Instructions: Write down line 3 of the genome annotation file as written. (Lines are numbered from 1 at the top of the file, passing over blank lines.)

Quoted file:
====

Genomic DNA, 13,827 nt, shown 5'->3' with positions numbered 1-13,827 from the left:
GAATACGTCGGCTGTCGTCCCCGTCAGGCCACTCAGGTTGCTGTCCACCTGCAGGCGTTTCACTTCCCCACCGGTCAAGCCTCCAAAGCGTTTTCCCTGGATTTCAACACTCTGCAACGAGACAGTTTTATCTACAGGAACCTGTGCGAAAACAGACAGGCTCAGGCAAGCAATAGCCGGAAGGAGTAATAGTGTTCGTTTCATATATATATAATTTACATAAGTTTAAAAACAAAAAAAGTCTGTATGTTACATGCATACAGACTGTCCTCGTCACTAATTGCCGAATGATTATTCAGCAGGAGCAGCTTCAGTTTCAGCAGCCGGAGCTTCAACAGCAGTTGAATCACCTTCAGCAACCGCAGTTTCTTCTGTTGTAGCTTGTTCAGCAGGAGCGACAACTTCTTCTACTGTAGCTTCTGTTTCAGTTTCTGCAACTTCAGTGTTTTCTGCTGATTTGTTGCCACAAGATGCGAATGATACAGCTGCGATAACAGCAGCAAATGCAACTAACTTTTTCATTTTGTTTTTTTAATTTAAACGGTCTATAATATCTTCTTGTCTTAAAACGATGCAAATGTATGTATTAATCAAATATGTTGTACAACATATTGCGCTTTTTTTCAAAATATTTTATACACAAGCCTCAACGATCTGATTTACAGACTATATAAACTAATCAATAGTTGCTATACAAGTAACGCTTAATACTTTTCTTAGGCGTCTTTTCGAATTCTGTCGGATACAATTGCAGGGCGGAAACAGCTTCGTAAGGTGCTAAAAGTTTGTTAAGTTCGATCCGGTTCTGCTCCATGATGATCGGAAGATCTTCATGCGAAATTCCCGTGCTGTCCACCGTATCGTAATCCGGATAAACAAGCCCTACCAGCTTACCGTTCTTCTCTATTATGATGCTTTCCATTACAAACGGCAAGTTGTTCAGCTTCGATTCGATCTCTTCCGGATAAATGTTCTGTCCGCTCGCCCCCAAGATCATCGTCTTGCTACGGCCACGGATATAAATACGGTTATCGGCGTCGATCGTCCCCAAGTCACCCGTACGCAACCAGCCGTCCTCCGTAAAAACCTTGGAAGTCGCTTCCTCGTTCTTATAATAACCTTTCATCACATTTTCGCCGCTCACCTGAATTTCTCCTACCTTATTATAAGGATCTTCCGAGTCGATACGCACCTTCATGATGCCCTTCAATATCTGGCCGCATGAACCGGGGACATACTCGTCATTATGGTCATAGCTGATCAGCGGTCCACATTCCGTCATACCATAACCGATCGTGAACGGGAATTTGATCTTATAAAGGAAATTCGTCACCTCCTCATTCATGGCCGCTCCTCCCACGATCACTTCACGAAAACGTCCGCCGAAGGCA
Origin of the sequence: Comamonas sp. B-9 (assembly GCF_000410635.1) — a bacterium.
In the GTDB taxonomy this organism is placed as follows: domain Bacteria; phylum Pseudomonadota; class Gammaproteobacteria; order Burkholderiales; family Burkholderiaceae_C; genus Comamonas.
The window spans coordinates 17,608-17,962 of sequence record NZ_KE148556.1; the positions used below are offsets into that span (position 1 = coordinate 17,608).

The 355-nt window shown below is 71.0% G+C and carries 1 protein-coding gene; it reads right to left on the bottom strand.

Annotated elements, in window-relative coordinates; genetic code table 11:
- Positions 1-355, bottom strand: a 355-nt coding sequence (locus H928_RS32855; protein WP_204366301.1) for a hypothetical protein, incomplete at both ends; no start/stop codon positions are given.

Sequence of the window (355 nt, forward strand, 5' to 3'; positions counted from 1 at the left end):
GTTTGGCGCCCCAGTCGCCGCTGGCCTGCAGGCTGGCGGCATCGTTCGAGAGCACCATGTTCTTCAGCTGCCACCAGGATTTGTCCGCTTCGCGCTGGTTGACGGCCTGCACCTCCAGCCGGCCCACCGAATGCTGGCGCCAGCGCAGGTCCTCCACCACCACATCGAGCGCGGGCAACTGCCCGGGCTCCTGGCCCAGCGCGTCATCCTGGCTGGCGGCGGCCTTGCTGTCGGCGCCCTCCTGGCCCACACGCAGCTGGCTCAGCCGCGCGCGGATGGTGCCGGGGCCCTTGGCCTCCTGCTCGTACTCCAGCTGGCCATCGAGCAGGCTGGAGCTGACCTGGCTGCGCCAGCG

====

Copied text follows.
Origin of the sequence: Comamonas sp. B-9 (assembly GCF_000410635.1) — a bacterium.